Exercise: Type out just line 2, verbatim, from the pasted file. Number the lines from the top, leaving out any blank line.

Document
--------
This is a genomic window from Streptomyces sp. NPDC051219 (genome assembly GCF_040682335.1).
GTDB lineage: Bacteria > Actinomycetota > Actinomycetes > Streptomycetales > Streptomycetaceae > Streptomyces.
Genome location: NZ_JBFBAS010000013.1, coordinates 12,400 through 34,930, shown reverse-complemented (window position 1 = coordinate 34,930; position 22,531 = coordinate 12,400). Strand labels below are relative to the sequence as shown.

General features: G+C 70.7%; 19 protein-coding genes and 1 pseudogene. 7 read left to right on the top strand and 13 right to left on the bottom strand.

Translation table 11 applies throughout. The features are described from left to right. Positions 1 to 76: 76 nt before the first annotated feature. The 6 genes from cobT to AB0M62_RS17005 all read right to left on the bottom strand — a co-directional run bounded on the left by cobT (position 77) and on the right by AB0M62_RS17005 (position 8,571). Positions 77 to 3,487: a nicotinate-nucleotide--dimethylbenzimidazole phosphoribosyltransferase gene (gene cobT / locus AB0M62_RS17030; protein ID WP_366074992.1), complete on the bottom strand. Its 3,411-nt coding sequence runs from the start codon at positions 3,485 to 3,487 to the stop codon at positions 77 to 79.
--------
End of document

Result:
GTDB lineage: Bacteria > Actinomycetota > Actinomycetes > Streptomycetales > Streptomycetaceae > Streptomyces.